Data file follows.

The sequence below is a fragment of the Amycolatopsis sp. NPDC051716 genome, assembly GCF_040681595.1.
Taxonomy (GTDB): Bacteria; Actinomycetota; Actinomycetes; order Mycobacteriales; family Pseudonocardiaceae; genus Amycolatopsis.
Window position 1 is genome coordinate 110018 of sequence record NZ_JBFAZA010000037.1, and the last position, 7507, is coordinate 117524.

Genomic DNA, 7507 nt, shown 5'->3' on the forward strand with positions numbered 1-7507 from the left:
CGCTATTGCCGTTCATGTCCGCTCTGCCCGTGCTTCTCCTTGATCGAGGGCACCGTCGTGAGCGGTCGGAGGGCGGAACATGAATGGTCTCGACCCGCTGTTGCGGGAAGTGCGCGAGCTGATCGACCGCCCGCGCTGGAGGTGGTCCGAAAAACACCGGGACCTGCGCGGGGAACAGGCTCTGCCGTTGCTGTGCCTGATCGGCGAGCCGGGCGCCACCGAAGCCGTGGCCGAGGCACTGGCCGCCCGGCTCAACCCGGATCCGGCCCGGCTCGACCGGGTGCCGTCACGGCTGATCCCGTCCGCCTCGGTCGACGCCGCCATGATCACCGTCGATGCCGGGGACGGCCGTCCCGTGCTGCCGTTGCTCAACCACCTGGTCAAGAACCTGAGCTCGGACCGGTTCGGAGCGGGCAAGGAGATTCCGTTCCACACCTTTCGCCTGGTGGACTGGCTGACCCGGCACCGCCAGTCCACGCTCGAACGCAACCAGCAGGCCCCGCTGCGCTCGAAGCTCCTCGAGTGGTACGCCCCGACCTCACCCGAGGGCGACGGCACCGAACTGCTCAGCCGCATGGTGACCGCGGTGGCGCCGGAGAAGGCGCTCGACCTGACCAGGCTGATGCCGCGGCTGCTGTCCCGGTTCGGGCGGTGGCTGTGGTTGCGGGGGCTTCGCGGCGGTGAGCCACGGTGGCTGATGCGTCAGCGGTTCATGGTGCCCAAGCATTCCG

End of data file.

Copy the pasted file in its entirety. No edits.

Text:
The sequence below is a fragment of the Amycolatopsis sp. NPDC051716 genome, assembly GCF_040681595.1.
Taxonomy (GTDB): Bacteria; Actinomycetota; Actinomycetes; order Mycobacteriales; family Pseudonocardiaceae; genus Amycolatopsis.
Window position 1 is genome coordinate 110018 of sequence record NZ_JBFAZA010000037.1, and the last position, 7507, is coordinate 117524.

Genomic DNA, 7507 nt, shown 5'->3' on the forward strand with positions numbered 1-7507 from the left:
CGCTATTGCCGTTCATGTCCGCTCTGCCCGTGCTTCTCCTTGATCGAGGGCACCGTCGTGAGCGGTCGGAGGGCGGAACATGAATGGTCTCGACCCGCTGTTGCGGGAAGTGCGCGAGCTGATCGACCGCCCGCGCTGGAGGTGGTCCGAAAAACACCGGGACCTGCGCGGGGAACAGGCTCTGCCGTTGCTGTGCCTGATCGGCGAGCCGGGCGCCACCGAAGCCGTGGCCGAGGCACTGGCCGCCCGGCTCAACCCGGATCCGGCCCGGCTCGACCGGGTGCCGTCACGGCTGATCCCGTCCGCCTCGGTCGACGCCGCCATGATCACCGTCGATGCCGGGGACGGCCGTCCCGTGCTGCCGTTGCTCAACCACCTGGTCAAGAACCTGAGCTCGGACCGGTTCGGAGCGGGCAAGGAGATTCCGTTCCACACCTTTCGCCTGGTGGACTGGCTGACCCGGCACCGCCAGTCCACGCTCGAACGCAACCAGCAGGCCCCGCTGCGCTCGAAGCTCCTCGAGTGGTACGCCCCGACCTCACCCGAGGGCGACGGCACCGAACTGCTCAGCCGCATGGTGACCGCGGTGGCGCCGGAGAAGGCGCTCGACCTGACCAGGCTGATGCCGCGGCTGCTGTCCCGGTTCGGGCGGTGGCTGTGGTTGCGGGGGCTTCGCGGCGGTGAGCCACGGTGGCTGATGCGTCAGCGGTTCATGGTGCCCAAGCATTCCG